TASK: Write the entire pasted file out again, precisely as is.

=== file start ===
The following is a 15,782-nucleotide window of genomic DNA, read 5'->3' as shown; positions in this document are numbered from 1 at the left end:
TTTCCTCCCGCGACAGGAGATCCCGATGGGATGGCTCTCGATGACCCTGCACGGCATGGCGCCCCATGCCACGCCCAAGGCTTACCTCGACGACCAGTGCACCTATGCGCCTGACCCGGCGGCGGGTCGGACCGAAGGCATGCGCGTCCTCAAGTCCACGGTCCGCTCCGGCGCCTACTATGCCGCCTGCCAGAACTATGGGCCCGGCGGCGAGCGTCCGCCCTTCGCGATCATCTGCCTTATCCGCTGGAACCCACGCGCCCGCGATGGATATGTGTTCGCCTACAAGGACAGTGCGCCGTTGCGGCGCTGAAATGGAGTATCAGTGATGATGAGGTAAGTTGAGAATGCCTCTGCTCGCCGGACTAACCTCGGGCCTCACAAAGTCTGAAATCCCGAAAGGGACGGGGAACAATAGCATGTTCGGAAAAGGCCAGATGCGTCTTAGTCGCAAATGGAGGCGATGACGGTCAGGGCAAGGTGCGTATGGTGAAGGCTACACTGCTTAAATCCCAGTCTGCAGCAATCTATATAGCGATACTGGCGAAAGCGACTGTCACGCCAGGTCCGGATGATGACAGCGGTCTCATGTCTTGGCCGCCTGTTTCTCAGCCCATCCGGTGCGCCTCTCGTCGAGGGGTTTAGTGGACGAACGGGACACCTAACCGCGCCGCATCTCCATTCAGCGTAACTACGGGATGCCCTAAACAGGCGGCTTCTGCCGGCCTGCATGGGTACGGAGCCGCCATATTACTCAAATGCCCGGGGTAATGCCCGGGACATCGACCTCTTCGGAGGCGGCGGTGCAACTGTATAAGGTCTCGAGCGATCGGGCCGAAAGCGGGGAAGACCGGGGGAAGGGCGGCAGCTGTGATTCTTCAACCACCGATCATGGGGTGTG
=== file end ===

The following is a 15,782-nucleotide window of genomic DNA, read 5'->3' as shown; positions in this document are numbered from 1 at the left end:
TTTCCTCCCGCGACAGGAGATCCCGATGGGATGGCTCTCGATGACCCTGCACGGCATGGCGCCCCATGCCACGCCCAAGGCTTACCTCGACGACCAGTGCACCTATGCGCCTGACCCGGCGGCGGGTCGGACCGAAGGCATGCGCGTCCTCAAGTCCACGGTCCGCTCCGGCGCCTACTATGCCGCCTGCCAGAACTATGGGCCCGGCGGCGAGCGTCCGCCCTTCGCGATCATCTGCCTTATCCGCTGGAACCCACGCGCCCGCGATGGATATGTGTTCGCCTACAAGGACAGTGCGCCGTTGCGGCGCTGAAATGGAGTATCAGTGATGATGAGGTAAGTTGAGAATGCCTCTGCTCGCCGGACTAACCTCGGGCCTCACAAAGTCTGAAATCCCGAAAGGGACGGGGAACAATAGCATGTTCGGAAAAGGCCAGATGCGTCTTAGTCGCAAATGGAGGCGATGACGGTCAGGGCAAGGTGCGTATGGTGAAGGCTACACTGCTTAAATCCCAGTCTGCAGCAATCTATATAGCGATACTGGCGAAAGCGACTGTCACGCCAGGTCCGGATGATGACAGCGGTCTCATGTCTTGGCCGCCTGTTTCTCAGCCCATCCGGTGCGCCTCTCGTCGAGGGGTTTAGTGGACGAACGGGACACCTAACCGCGCCGCATCTCCATTCAGCGTAACTACGGGATGCCCTAAACAGGCGGCTTCTGCCGGCCTGCATGGGTACGGAGCCGCCATATTACTCAAATGCCCGGGGTAATGCCCGGGACATCGACCTCTTCGGAGGCGGCGGTGCAACTGTATAAGGTCTCGAGCGATCGGGCCGAAAGCGGGGAAGACCGGGGGAAGGGCGGCAGCTGTGATTCTTCAACCACCGATCATGGGGTGTG